Cabbies continue to ask for ceiling increase on fares

Cabbies continue to ask for ceiling increase on fares

(March 14, 2014) Local taxi operators continued to press the city’s Police Commission this week on a proposed increase to the city-imposed ceiling on cab fares.

The commission voted Monday to move the issue to the full mayor and council for further hearing.

“It’s not about greed, it’s about fair market value,” said John Donohue of Nite Club Taxi.

Donohue proposed an increase from the current $2.20 per mile to $3.70 – a considerable hike, but one that Donohue and At the Beach Taxi owner Norm Mullinix said would only amount to an extra $3 on the average 35 to 40 block trip up or down Coastal Highway.

Cabs are permitted to charge up to $3.00 for boarding, followed by a per-mile rate. The $2.20 rate cap was established in 2009; originally, when the city first instituted taxi regulations in 2000, the rate had been $3.00 per mile, but this was subsequently lowered.

In an email, Mullinix noted that the price of gasoline has risen 50 percent in the past four years, and most cost-of-living indexes have risen 20 percent.

Importantly, taxi companies are free to charge less than the legally proscribed maximum rate if they so wish. The rate cap was established by the city to prevent price gouging of visitors who may not be savvy to the taxi system, and thus protect the resort’s image when it comes to transportation.

“Other carriers will still have the flexibility to charge less, which benefits them,” Donohue said. “We’re going to be the ones that will suffer at first.”

“Any time you have a jump like that, someone is going to go back and undercut you,” said Mayor Rick Meehan. “Then you’re going to get a rash of complaints that people are offering poor service and aren’t charging enough.”

Donohue contended that Nite Club was looking to improve its service in order to attract customers, something it could not offer if the city continued to artificially lower its revenues below market rate.

“A rate increase allows us to hire more qualified drivers and keep them, since they’re paid for on a 50-50 basis,” Donohue noted. Customarily, taxi drivers keep their tips and half of the base fare, the other half going to the cab company who owns and maintains their vehicle.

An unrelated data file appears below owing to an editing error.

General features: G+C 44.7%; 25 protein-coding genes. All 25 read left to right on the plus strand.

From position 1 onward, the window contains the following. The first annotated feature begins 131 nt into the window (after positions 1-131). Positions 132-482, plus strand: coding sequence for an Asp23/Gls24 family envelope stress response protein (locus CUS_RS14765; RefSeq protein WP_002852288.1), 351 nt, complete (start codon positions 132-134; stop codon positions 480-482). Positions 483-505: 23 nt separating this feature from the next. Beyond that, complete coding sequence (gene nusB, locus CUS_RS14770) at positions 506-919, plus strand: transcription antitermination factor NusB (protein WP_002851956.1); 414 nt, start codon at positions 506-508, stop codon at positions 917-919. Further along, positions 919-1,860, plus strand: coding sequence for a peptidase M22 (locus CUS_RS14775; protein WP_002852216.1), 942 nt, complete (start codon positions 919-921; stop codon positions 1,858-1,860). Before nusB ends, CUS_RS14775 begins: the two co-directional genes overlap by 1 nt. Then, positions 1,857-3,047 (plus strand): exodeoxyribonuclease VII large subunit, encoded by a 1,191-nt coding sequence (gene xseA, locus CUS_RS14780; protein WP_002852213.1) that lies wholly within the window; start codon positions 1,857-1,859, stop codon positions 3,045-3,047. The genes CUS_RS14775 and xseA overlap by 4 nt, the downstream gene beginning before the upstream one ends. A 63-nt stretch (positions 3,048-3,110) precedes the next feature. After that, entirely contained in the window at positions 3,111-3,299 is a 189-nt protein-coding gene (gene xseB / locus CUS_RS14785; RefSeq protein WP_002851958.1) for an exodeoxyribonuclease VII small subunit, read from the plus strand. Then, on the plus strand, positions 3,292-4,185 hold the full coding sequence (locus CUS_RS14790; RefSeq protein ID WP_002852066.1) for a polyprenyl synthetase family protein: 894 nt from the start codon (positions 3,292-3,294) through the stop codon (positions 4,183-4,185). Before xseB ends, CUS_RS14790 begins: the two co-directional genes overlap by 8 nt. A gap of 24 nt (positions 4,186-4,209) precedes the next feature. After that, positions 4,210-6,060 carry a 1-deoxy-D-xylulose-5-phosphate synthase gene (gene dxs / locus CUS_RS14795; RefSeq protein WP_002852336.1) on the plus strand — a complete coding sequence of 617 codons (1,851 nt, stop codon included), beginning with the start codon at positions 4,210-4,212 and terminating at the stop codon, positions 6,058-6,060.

“We’re hiring a lot of new people and paying attention to the quality of service, and less so the price,” Donohue said. “We’re taking a much more corporate approach.”

Most of the commission’s concerns centered on rate shock – less applicable for tourists taking short trips from their hotel to a bar, but more so for those traveling greater distances.

Council President Lloyd Martin recounted elderly customers who come into his 7-Eleven on 125th Street, and use taxis to go to medical appointments in Berlin. Given the distance, their costs may increase sharply.

To that end, Donohue and Mullinix proposed a total fare cap of somewhere between $20 and $30. Further, most cabs will charge less than the metered rate to locals, or during the winter months.

“You always have to run the meter, but that represents the most you can charge,” Donohue said. “You may well have agreed to a flat rate beforehand…the bottom line is that you just have to have pride and you have to be honest about it.”

“A lot of our visitors may not be aware that they can haggle…or that this is a ‘yard sale’ type scenario,” said Councilman Dennis Dare, who said he favored smaller rate increases more often in order to acclimate tourists.

To solicit fares originating in the Town of Ocean City, cabs must possess one of 170 city medallions currently in circulation. Medallions typically sell for around $5,000, of which a 25 percent surcharge goes to the city, as well as a $500 annual renewal fee.

Cabs are also required to be inspected by the Ocean City Police Department annually at a cost of $150.


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